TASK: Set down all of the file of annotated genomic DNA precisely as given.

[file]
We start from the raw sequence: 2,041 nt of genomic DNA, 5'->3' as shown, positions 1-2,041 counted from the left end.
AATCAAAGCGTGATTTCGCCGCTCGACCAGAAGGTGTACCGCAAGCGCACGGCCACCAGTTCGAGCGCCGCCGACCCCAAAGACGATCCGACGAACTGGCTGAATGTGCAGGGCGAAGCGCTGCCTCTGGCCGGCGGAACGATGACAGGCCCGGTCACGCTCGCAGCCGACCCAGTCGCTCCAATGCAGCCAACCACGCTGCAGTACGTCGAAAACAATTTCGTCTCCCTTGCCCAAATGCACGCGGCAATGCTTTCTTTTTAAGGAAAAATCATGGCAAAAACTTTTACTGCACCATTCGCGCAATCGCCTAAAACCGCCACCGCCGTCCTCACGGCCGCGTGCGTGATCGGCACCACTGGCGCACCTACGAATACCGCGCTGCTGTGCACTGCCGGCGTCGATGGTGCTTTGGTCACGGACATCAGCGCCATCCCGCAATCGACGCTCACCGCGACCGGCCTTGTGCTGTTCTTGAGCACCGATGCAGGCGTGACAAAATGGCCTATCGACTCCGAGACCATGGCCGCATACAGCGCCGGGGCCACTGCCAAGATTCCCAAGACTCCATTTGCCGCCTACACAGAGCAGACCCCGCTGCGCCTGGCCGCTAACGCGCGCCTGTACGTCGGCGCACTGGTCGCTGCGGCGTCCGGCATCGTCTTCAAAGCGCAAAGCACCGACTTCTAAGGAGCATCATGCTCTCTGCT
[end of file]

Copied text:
We start from the raw sequence: 2,041 nt of genomic DNA, 5'->3' as shown, positions 1-2,041 counted from the left end.
AATCAAAGCGTGATTTCGCCGCTCGACCAGAAGGTGTACCGCAAGCGCACGGCCACCAGTTCGAGCGCCGCCGACCCCAAAGACGATCCGACGAACTGGCTGAATGTGCAGGGCGAAGCGCTGCCTCTGGCCGGCGGAACGATGACAGGCCCGGTCACGCTCGCAGCCGACCCAGTCGCTCCAATGCAGCCAACCACGCTGCAGTACGTCGAAAACAATTTCGTCTCCCTTGCCCAAATGCACGCGGCAATGCTTTCTTTTTAAGGAAAAATCATGGCAAAAACTTTTACTGCACCATTCGCGCAATCGCCTAAAACCGCCACCGCCGTCCTCACGGCCGCGTGCGTGATCGGCACCACTGGCGCACCTACGAATACCGCGCTGCTGTGCACTGCCGGCGTCGATGGTGCTTTGGTCACGGACATCAGCGCCATCCCGCAATCGACGCTCACCGCGACCGGCCTTGTGCTGTTCTTGAGCACCGATGCAGGCGTGACAAAATGGCCTATCGACTCCGAGACCATGGCCGCATACAGCGCCGGGGCCACTGCCAAGATTCCCAAGACTCCATTTGCCGCCTACACAGAGCAGACCCCGCTGCGCCTGGCCGCTAACGCGCGCCTGTACGTCGGCGCACTGGTCGCTGCGGCGTCCGGCATCGTCTTCAAAGCGCAAAGCACCGACTTCTAAGGAGCATCATGCTCTCTGCT